At best Obama is getting a TKO with the aid of a favorable ref.


    misreading the argument (5.00 / 4) (#37)
    by Jeralyn on Sun Jun 01, 2008 at 03:02:28 PM EST
    You are misreading the argument.

    The argument is that superdelegates may give equal or more weight to the popular vote total in deciding who to vote for. They can decide or change their mind any time up until the convention.

    Their delegate vote, combined with the current pledged delegate vote, could give Hillary enough delegates to win the 2118 and the nomination. Until Obama has 2,118 delegates, he hasn't won the nomination.

    Is it likely to happen? No. But it's a possibility and one I endorse.

    Please don't post misinformation here. It will be deleted.


    who do you think that you are fooling? (1.00 / 2) (#122)
    by manish on Sun Jun 01, 2008 at 03:45:05 PM EST

    With all due respect, who do you think that you are fooling?  I realize that in your mind that assuming that Obama has zero popular support in MI is reasonable to you, but do you really think that any un-pledged super-delegate is going to buy that argument?  Even if a handful do, do you really think that 95% of the un-pledged super-delegates are going to say let me support Hillary and rationalize such decision by disenfranchising all of the Obama supporters in MI.

    This election is about delegates.  If it were about popular vote, all of the caucus states would hold primaries.  By making it about popular vote you are diminishing the influence of states with caucuses.  The real story about the caucuses is the Clinton campaigns poor GOTV.  They got their voters out to Iowa and Nevada, but screwed up in places like Idaho and Washington.  There is no reason for Obama to have gotten almost 80% of the vote in Idaho other than poor on the ground organizing by the Clinton campaign in that state and many others.


    voters.. (3.00 / 1) (#136)
    by manish on Sun Jun 01, 2008 at 03:54:55 PM EST
    let me add...the rally cry is that its not about the DNC, the states, or the campaigns but about the voters.  Is it really about the voters by assuming that none of the voters in MI supported Obama?

    If Barry gets 2118 dekegates (none / 0) (#165)
    by seeker on Sun Jun 01, 2008 at 05:35:58 PM EST
    before the convention, and many of those are unpledged, has he really won the nomination?  The unpledged can change whenever they wish, and so can the pledged.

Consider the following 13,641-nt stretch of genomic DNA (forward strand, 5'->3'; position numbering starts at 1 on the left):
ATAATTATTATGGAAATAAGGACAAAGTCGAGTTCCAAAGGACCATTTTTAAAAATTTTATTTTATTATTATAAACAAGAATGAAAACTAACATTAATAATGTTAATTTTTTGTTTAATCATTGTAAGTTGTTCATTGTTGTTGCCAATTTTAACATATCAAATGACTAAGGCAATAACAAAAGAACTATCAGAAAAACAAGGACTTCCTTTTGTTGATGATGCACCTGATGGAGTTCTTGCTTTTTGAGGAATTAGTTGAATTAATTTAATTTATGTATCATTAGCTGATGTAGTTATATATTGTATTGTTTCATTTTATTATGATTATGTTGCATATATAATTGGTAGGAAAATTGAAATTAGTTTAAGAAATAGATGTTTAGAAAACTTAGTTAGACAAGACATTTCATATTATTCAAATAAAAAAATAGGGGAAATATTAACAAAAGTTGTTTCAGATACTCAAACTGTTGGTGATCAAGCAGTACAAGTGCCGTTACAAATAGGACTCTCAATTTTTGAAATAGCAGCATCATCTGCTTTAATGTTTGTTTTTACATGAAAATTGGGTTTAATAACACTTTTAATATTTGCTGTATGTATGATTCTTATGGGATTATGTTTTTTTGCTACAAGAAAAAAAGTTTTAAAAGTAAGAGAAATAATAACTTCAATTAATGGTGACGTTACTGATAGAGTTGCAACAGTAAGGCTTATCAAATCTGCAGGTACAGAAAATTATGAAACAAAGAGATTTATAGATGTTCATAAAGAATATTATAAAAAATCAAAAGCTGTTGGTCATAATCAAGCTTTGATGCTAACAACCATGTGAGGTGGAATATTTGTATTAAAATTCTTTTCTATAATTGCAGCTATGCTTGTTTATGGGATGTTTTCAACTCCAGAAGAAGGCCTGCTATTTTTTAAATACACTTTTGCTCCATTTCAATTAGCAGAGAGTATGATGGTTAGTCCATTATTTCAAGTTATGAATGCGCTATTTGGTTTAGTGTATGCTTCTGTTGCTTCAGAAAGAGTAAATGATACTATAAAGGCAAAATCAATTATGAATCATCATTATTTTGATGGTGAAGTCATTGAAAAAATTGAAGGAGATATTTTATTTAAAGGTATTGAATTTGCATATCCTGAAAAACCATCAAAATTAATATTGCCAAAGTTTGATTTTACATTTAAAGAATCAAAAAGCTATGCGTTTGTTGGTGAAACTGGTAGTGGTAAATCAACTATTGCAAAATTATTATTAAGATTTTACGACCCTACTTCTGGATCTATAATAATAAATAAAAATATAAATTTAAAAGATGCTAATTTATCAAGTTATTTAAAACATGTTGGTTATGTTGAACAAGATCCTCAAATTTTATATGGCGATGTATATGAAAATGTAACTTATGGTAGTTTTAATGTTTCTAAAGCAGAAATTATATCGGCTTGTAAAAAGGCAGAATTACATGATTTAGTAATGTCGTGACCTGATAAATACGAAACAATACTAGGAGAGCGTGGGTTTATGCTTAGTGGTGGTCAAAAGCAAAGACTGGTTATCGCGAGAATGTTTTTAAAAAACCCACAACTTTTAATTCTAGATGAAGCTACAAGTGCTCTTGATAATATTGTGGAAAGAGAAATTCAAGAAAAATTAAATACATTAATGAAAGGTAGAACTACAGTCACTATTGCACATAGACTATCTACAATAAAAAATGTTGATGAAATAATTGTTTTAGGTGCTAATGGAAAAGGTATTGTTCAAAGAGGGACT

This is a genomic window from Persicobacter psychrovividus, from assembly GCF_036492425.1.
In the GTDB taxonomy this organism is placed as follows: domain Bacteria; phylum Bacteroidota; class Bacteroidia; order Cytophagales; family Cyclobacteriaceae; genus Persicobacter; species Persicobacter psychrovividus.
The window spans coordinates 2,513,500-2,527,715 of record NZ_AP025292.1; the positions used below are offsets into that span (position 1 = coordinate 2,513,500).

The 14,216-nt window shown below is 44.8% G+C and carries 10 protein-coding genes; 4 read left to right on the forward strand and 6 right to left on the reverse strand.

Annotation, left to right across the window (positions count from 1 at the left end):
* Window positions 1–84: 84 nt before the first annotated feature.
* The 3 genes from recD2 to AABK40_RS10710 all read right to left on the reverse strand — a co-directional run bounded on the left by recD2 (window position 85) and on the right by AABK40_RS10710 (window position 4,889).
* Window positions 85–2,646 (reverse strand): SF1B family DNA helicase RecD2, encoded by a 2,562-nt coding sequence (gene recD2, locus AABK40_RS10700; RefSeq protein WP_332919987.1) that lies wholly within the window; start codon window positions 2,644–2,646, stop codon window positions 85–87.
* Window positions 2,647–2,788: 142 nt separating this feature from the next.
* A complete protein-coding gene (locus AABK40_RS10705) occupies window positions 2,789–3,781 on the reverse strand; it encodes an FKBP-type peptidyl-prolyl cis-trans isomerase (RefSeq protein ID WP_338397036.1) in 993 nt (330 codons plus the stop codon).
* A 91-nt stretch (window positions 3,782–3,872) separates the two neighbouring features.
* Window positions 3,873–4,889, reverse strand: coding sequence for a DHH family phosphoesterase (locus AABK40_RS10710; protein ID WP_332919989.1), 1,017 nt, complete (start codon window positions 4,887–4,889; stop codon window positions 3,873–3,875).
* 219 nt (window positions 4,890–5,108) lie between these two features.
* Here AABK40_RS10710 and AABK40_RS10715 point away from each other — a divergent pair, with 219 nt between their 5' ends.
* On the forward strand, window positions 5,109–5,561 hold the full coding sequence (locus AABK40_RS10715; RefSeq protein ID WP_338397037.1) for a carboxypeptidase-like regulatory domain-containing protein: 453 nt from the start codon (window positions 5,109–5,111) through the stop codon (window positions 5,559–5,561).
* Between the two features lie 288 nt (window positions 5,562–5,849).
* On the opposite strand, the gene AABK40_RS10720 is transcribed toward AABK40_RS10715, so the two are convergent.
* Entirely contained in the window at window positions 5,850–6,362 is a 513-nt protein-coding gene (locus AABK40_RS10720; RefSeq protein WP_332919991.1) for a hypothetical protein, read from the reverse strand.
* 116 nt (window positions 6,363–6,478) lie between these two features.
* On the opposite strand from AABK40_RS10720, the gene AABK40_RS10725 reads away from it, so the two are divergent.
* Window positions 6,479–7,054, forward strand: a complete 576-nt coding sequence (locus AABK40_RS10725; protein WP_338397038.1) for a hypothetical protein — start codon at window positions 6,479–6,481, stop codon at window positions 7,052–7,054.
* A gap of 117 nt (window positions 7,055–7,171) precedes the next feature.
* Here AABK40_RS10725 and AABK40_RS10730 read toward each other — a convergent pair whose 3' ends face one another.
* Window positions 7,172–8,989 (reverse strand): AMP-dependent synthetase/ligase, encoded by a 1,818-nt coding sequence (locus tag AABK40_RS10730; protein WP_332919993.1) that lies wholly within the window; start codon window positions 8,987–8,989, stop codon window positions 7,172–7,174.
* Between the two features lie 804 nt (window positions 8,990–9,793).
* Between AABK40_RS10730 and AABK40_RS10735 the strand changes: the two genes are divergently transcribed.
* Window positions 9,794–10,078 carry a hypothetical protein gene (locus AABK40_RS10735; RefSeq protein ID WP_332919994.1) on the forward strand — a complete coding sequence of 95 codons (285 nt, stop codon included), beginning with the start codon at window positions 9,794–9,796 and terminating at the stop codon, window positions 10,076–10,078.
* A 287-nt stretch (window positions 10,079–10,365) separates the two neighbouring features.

How should Hillary play it if he gets 2118 in the next few weeks?


    the system (5.00 / 3) (#65)
    by PlayInPeoria on Sun Jun 01, 2008 at 03:15:05 PM EST
    based on delegates has not gotten a Dem into the WH.

    That is why the popular vote is important.

    My question to you is how bad do YOU want a Dem in the WH? Enough to take a look at her argument?


    always been about the delegates (2.00 / 1) (#140)
    by manish on Sun Jun 01, 2008 at 03:59:35 PM EST
    conventions have always been about the delegates.  Thats they only metric that matters in coming up with a nominee.  Bill Clinton won the delegates in 1992, Carter won them in 1976, JFK won them in 1960 and on and on.

    Having said that, every contest taken all the way to the convention has lost for us.  Bill Clinton was unopposed at the conventions of 1992 and 1996.  Ted Kennedy took things to the 1980 convention, Jesse Jackson took things to the 1988 convention.  None of these worked out well for us.


    But... (none / 0) (#152)
    by Jackson Hunter on Sun Jun 01, 2008 at 04:25:21 PM EST
    Carter and the Duke were lousy candidates, and Kennedy and Jackson were thousands of delegates behind and far behind in popular votes, HRC is what, about 150 behind or so and basically split the popular vote.  Those are the key differences.

    My feeling is that Obama can win if he is really lucky, but that Clinton will win even with the entire MCM against her.  The minute the MCM turns on Obama (and they will except for Olbermann and his gal Friday Maddow) he will sink in the polls like a stone.  I think for the most part we are severely underestimating McCain, the media has fluffed him for years and they will not be nasty towards him at all.  The minute Obama shows weakness, they'll crush him like a bug, especially if he is arraogant with them.  (BTW, that is Obama's main problem, his breathtaking arrogance, he needs to keep that in check.)



    Well, this is the year for CHANGE (none / 0) (#154)
    by JavaCityPal on Sun Jun 01, 2008 at 04:31:41 PM EST
    Maybe this is where Obama needs to acknowledge he has contributed to the change mantra.

    Super Delegates are free (5.00 / 3) (#71)
    by vicsan on Sun Jun 01, 2008 at 03:18:58 PM EST
    to vote for the candidate THEY BELIEVE WILL BEAT McCAIN IN NOVEMBER. They are NOT required to let Obama twist their arm to choose him just because he wants them to.

    That isn't how it works. Since ROOLZ matter so much to Obama supporters. You MUST follow the Super Delegate ROOL too.